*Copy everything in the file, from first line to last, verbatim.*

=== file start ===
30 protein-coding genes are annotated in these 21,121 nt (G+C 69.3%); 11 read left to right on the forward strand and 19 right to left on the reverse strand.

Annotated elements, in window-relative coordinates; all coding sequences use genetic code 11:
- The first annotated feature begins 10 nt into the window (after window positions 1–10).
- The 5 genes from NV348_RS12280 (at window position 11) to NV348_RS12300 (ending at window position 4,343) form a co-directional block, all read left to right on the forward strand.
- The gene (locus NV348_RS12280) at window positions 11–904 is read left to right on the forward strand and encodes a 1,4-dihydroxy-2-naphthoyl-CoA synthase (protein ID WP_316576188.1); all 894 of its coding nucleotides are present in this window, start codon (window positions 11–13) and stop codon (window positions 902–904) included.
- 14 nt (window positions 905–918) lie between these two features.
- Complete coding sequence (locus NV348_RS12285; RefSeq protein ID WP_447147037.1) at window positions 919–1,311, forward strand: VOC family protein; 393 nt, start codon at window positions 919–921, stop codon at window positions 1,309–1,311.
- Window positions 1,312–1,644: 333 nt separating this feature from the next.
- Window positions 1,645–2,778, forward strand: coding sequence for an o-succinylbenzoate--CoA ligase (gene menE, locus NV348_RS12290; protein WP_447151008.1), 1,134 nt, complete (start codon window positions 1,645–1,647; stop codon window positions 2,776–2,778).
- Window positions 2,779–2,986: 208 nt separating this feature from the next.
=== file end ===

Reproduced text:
30 protein-coding genes are annotated in these 21,121 nt (G+C 69.3%); 11 read left to right on the forward strand and 19 right to left on the reverse strand.

Annotated elements, in window-relative coordinates; all coding sequences use genetic code 11:
- The first annotated feature begins 10 nt into the window (after window positions 1–10).
- The 5 genes from NV348_RS12280 (at window position 11) to NV348_RS12300 (ending at window position 4,343) form a co-directional block, all read left to right on the forward strand.
- The gene (locus NV348_RS12280) at window positions 11–904 is read left to right on the forward strand and encodes a 1,4-dihydroxy-2-naphthoyl-CoA synthase (protein ID WP_316576188.1); all 894 of its coding nucleotides are present in this window, start codon (window positions 11–13) and stop codon (window positions 902–904) included.
- 14 nt (window positions 905–918) lie between these two features.
- Complete coding sequence (locus NV348_RS12285; RefSeq protein ID WP_447147037.1) at window positions 919–1,311, forward strand: VOC family protein; 393 nt, start codon at window positions 919–921, stop codon at window positions 1,309–1,311.
- Window positions 1,312–1,644: 333 nt separating this feature from the next.
- Window positions 1,645–2,778, forward strand: coding sequence for an o-succinylbenzoate--CoA ligase (gene menE, locus NV348_RS12290; protein WP_447151008.1), 1,134 nt, complete (start codon window positions 1,645–1,647; stop codon window positions 2,776–2,778).
- Window positions 2,779–2,986: 208 nt separating this feature from the next.